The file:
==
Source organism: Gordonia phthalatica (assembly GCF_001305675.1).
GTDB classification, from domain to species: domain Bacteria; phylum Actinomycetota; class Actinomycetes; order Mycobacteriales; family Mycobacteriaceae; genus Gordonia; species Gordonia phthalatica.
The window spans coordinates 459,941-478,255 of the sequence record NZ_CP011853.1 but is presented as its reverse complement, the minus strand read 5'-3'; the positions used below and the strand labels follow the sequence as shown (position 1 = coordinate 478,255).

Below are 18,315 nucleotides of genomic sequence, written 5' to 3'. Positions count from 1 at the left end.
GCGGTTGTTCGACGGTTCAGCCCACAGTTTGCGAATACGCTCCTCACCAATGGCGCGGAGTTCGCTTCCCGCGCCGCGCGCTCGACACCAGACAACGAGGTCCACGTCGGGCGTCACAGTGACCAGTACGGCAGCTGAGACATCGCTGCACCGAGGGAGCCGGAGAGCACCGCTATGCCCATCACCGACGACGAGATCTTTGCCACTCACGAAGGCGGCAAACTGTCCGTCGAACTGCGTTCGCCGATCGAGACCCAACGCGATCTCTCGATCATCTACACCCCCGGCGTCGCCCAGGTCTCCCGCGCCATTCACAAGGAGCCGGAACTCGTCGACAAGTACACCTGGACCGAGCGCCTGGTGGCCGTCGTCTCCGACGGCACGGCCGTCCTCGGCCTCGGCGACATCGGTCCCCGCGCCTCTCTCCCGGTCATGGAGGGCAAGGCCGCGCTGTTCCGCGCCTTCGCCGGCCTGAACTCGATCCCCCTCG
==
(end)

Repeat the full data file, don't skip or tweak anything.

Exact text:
Source organism: Gordonia phthalatica (assembly GCF_001305675.1).
GTDB classification, from domain to species: domain Bacteria; phylum Actinomycetota; class Actinomycetes; order Mycobacteriales; family Mycobacteriaceae; genus Gordonia; species Gordonia phthalatica.
The window spans coordinates 459,941-478,255 of the sequence record NZ_CP011853.1 but is presented as its reverse complement, the minus strand read 5'-3'; the positions used below and the strand labels follow the sequence as shown (position 1 = coordinate 478,255).

Below are 18,315 nucleotides of genomic sequence, written 5' to 3'. Positions count from 1 at the left end.
GCGGTTGTTCGACGGTTCAGCCCACAGTTTGCGAATACGCTCCTCACCAATGGCGCGGAGTTCGCTTCCCGCGCCGCGCGCTCGACACCAGACAACGAGGTCCACGTCGGGCGTCACAGTGACCAGTACGGCAGCTGAGACATCGCTGCACCGAGGGAGCCGGAGAGCACCGCTATGCCCATCACCGACGACGAGATCTTTGCCACTCACGAAGGCGGCAAACTGTCCGTCGAACTGCGTTCGCCGATCGAGACCCAACGCGATCTCTCGATCATCTACACCCCCGGCGTCGCCCAGGTCTCCCGCGCCATTCACAAGGAGCCGGAACTCGTCGACAAGTACACCTGGACCGAGCGCCTGGTGGCCGTCGTCTCCGACGGCACGGCCGTCCTCGGCCTCGGCGACATCGGTCCCCGCGCCTCTCTCCCGGTCATGGAGGGCAAGGCCGCGCTGTTCCGCGCCTTCGCCGGCCTGAACTCGATCCCCCTCG